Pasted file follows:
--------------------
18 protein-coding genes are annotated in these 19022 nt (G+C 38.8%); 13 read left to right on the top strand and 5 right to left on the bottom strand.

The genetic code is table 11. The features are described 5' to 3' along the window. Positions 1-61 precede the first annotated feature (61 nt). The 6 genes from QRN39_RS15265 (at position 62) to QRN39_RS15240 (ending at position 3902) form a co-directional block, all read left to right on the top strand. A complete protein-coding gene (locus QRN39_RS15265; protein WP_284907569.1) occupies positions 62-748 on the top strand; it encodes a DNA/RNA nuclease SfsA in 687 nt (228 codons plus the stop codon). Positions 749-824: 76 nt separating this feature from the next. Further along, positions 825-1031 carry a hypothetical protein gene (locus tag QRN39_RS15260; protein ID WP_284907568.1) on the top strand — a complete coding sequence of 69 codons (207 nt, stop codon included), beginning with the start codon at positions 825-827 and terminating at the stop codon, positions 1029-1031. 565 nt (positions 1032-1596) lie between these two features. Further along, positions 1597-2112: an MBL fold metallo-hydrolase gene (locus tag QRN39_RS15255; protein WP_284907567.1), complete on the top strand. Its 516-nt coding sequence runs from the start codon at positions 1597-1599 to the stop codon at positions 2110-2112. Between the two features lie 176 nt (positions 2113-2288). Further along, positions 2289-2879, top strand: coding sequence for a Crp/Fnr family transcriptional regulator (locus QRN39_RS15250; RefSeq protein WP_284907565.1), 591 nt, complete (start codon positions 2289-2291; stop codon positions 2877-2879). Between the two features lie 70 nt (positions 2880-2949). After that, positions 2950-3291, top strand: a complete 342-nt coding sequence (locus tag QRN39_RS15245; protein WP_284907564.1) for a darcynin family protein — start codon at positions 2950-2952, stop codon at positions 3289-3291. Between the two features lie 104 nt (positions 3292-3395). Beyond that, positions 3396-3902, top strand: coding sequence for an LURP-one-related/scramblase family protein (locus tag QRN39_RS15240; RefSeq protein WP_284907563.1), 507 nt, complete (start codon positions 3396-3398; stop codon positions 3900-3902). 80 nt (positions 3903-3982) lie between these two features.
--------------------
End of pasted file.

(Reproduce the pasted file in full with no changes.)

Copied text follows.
18 protein-coding genes are annotated in these 19022 nt (G+C 38.8%); 13 read left to right on the top strand and 5 right to left on the bottom strand.

The genetic code is table 11. The features are described 5' to 3' along the window. Positions 1-61 precede the first annotated feature (61 nt). The 6 genes from QRN39_RS15265 (at position 62) to QRN39_RS15240 (ending at position 3902) form a co-directional block, all read left to right on the top strand. A complete protein-coding gene (locus QRN39_RS15265; protein WP_284907569.1) occupies positions 62-748 on the top strand; it encodes a DNA/RNA nuclease SfsA in 687 nt (228 codons plus the stop codon). Positions 749-824: 76 nt separating this feature from the next. Further along, positions 825-1031 carry a hypothetical protein gene (locus tag QRN39_RS15260; protein ID WP_284907568.1) on the top strand — a complete coding sequence of 69 codons (207 nt, stop codon included), beginning with the start codon at positions 825-827 and terminating at the stop codon, positions 1029-1031. 565 nt (positions 1032-1596) lie between these two features. Further along, positions 1597-2112: an MBL fold metallo-hydrolase gene (locus tag QRN39_RS15255; protein WP_284907567.1), complete on the top strand. Its 516-nt coding sequence runs from the start codon at positions 1597-1599 to the stop codon at positions 2110-2112. Between the two features lie 176 nt (positions 2113-2288). Further along, positions 2289-2879, top strand: coding sequence for a Crp/Fnr family transcriptional regulator (locus QRN39_RS15250; RefSeq protein WP_284907565.1), 591 nt, complete (start codon positions 2289-2291; stop codon positions 2877-2879). Between the two features lie 70 nt (positions 2880-2949). After that, positions 2950-3291, top strand: a complete 342-nt coding sequence (locus tag QRN39_RS15245; protein WP_284907564.1) for a darcynin family protein — start codon at positions 2950-2952, stop codon at positions 3289-3291. Between the two features lie 104 nt (positions 3292-3395). Beyond that, positions 3396-3902, top strand: coding sequence for an LURP-one-related/scramblase family protein (locus tag QRN39_RS15240; RefSeq protein WP_284907563.1), 507 nt, complete (start codon positions 3396-3398; stop codon positions 3900-3902). 80 nt (positions 3903-3982) lie between these two features.